How to battle burnout without quitting your job

Burnout at work: The 5 most common warning signs

Ruth Pearce spent months in a windowless room, working 60 to 80 hours a week with late night and early-morning meetings to finish a global financial project with too few resources.

“If you find yourself feeling physically exhausted at the end of the day, and this occurs two to three times a week or more, that’s a red flag.”

Over the course of three years, the North Carolina project manager seldom ventured outside, stopped exercising, ate on the run, and at night was left with such little energy that she’d drink to relieve stress and watch TV.  When a colleague hung a picture of a beautiful beach on the office wall and her husband begged her to quit, she knew she had officially hit burnout. “I had no energy,” she said. “It was killing me.”

Five years later, Pearce counsels other people facing chronic work stress as a professional coach at Project Motivator, and consistently tells people to listen to themselves before crashing and burning.  “I didn’t see the early signs of burnout until the words ‘project manager’ turned my stomach. It took six months before I could do any kind of work again,” she said. “I should have seen the signs and spoken up earlier.”…READ ON

File image of a burning match
Research shows, there are much less radical ways to battle burnout.

How to battle burnout without quitting your job

Even as an estimated 15 million people in the U.S. have quit their jobs since April amid the so-called Great Resignation, millions more are still grinding away at work, feeling stuck, and financially strapped, with declining mental health and no career motivation.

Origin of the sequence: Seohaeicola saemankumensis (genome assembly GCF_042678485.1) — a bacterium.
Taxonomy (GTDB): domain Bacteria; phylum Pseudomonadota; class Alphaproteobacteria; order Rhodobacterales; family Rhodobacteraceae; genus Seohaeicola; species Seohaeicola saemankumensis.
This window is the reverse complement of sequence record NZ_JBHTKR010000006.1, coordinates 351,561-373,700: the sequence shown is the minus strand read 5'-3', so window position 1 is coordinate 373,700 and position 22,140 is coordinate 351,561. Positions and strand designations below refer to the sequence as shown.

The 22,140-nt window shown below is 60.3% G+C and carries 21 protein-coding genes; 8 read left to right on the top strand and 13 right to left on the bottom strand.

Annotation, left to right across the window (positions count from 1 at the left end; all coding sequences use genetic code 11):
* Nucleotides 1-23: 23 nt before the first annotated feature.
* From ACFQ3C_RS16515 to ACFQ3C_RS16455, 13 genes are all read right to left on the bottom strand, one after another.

Smart employers will check in with their employees to see how they are doing and what they need—and follow through with accommodations.

An estimated 80% of workers nationwide say that the past year has negatively impacted them, and 75% say they feel unable to move forward, according to a 2021 survey by Oracle and Workplace Intelligence, an HR research and advisory firm. Because of the current labor shortage, the people who are still working are often putting in more hours without additional pay.

But do you need to quit your job in order to avoid burnout? The answer is no, according to workplace experts. If you see any shred of hope that your organization is trying to figure out a way to change, then it’s a wise move to stay with your employer and work on managing your chronic stress, said Jennifer Moss, author of the forthcoming book, The Burnout Epidemic…READ ON

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